This review of the New Balance 890 v2 is in two parts: part one to confirm what I really like about the original 890 that New Balance has continued with the v2 (read my review of the original New Balance 890 here) and what New Balance has changed in the v2 and unfortunately I prefer they didn’t change (hint, hint for New Balance if they’re listening). Whenever a shoe company updates a hugely successful shoe like the 890, there is a risk that not all of the changes will be for the better. The challenge for New Balance will be to tweak the shoe in its next update to resolve any issues.
Continue reading my review below the photos.
New Balance 890 v2 is a light, neutral trainer that can improve running form
Mesh uppers, integrated webbing and flat lacing provides lightweight comfort and fit
Narrower and taller heel of the 890 v2 compared to original 890
890 v2 forefoot with smaller volume than original 890
Heel shown from top
Sole designed to help with forefoot and midfoot striking and transition from initial ground contact
Close-up of outsole with red circle highlighting trapped debris inside diamond pattern
What I like:
This is a lightweight, neutral trainer that can be used every day and on any surface (roads, track, trails – see comment below about use on trails).
Despite the minimalist approach to the shoe’s design and construction that results in the light weight, it is extremely durable and in my experience provides sufficient support and protection for high mileage training. I ran about 750 miles and 1,000 miles in my first and second pair of New Balance 890’s, respectively (averaging 40-60 miles per week, including long runs and interval workouts), and the shoes showed no abnormal wear or compression (Note: General advice is not to run more than 500 miles in a pair of shoes).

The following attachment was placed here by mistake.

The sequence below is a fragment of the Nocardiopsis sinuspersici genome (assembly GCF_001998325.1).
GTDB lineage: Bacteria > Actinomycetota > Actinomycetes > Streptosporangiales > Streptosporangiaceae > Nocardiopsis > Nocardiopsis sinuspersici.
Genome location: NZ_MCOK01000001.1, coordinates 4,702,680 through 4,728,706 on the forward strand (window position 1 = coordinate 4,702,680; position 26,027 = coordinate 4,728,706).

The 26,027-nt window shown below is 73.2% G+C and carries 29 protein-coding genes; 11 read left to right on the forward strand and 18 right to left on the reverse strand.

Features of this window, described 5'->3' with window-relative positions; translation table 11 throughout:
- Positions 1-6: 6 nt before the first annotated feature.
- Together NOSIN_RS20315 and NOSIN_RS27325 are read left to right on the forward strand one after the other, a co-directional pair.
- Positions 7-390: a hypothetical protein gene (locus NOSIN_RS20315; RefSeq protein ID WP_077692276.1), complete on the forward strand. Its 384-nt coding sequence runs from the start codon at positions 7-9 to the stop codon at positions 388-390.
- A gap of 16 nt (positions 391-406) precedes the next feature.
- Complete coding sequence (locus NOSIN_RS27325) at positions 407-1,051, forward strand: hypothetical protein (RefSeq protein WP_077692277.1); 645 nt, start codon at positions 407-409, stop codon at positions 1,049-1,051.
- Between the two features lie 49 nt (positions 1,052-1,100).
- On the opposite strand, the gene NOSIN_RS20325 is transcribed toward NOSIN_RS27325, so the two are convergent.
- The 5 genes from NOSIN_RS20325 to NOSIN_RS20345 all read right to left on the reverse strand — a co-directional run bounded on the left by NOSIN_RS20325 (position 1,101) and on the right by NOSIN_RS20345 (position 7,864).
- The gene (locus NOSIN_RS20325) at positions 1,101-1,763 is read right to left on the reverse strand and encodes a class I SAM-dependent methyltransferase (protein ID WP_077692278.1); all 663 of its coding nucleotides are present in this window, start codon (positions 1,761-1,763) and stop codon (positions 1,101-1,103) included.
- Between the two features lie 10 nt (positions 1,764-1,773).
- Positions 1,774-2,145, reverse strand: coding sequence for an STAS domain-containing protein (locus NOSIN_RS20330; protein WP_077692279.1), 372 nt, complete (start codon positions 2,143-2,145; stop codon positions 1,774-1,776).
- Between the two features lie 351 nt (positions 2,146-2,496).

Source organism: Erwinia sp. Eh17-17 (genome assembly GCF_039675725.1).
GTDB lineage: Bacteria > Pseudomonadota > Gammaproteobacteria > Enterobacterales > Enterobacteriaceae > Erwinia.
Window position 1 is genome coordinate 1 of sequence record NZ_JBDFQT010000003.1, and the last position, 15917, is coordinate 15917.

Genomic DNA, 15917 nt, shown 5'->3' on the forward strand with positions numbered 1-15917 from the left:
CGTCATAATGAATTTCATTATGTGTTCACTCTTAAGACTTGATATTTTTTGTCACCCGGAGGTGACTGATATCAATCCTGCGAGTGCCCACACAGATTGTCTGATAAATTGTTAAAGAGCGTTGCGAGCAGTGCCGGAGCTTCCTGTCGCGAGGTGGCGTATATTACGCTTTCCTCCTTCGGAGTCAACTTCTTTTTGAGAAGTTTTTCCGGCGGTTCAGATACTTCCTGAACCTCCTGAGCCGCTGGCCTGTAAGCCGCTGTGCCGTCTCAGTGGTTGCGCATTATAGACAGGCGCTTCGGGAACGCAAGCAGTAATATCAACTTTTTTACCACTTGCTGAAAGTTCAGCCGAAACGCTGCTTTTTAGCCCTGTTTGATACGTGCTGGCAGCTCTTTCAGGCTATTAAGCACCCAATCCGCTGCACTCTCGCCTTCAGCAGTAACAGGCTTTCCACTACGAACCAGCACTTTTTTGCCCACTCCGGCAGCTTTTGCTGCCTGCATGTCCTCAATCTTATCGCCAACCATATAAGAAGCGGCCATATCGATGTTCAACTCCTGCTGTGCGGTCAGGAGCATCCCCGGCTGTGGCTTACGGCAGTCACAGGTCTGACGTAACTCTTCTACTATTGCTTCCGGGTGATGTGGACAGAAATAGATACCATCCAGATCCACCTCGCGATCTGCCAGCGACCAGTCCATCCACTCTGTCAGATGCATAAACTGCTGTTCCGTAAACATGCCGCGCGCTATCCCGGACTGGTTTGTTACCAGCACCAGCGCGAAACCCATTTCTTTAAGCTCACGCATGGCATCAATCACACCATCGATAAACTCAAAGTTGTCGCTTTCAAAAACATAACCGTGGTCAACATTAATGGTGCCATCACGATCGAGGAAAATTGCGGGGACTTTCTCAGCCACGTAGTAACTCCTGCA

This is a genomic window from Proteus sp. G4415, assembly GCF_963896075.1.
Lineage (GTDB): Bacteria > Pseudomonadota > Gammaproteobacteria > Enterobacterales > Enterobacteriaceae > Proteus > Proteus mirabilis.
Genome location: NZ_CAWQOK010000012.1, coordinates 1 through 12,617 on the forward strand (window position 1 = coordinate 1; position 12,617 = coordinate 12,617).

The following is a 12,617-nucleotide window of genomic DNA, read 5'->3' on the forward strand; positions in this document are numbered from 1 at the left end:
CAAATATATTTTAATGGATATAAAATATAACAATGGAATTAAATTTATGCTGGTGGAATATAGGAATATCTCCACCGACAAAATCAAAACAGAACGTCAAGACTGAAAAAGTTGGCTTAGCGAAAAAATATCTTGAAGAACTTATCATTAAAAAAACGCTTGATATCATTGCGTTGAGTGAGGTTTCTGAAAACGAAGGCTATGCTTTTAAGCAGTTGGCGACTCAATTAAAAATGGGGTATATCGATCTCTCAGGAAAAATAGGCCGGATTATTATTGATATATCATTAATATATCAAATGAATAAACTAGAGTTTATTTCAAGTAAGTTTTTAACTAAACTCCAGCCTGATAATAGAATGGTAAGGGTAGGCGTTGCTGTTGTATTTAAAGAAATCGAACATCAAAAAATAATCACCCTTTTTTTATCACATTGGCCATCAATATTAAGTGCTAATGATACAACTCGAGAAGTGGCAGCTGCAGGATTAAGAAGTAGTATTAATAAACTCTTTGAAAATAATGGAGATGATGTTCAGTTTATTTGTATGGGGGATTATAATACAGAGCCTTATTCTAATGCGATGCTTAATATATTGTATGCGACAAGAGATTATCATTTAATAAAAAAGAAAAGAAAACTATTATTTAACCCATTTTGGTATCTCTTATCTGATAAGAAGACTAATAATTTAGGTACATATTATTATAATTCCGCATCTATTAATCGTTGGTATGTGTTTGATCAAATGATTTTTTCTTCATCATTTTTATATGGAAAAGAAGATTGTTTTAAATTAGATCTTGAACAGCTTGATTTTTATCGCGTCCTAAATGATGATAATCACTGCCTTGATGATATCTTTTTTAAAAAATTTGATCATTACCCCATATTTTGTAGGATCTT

New Balance appears to have shaven off a few more fractions of an ounce of weight off the 890 v2, and updated the exterior look and feel (design and colors).
What I wish New Balance had not changed:
- Outsole: New Balance changed the diamond pattern of its outsole and the new sole has small and narrow spaces between diamonds and inside diamonds that are a trap for pebbles and dirt. Running on asphalt roads traps plenty of debris and I have to clean the shoes or wear them with the extra weight (which negates New Balance’s effort to shave weight off the v2 shoes). See photo with red circle around small road debris trapped in diamond sole pattern. Whereas I was comfortable running on trails in the original 890, additional care should be taken when using the 890 v2 on trails.
- Toe box: The volume of the toe box appears to be smaller than the original 890, both width and height has been reduced resulting in a tighter, less comfortable fit. This change makes it more difficult to push off the forefoot, particularly when running faster-paced workouts (which would be inconsistent with New Balance’s good running form program).
- Heel: The heel width feels narrower and the shoe is higher in the heel, and reminds me of some of the older New Balance running shoes that I used to wear (850 and 860 series). Although I would have preferred New Balance did not change the heel width and height, I can adjust to this change.
I recommend the New Balance 890 v2 as an excellent training shoe, and look forward to running a lot of miles with my third pair of 890’s. My older son is wearing his 4th pair, and his comments and feedback are incorporated in my review. If New Balance addresses even one of the above issues, I would upgrade the New Balance 890 from “excellent” to “awesome” (which is how I described the orginal 890 here).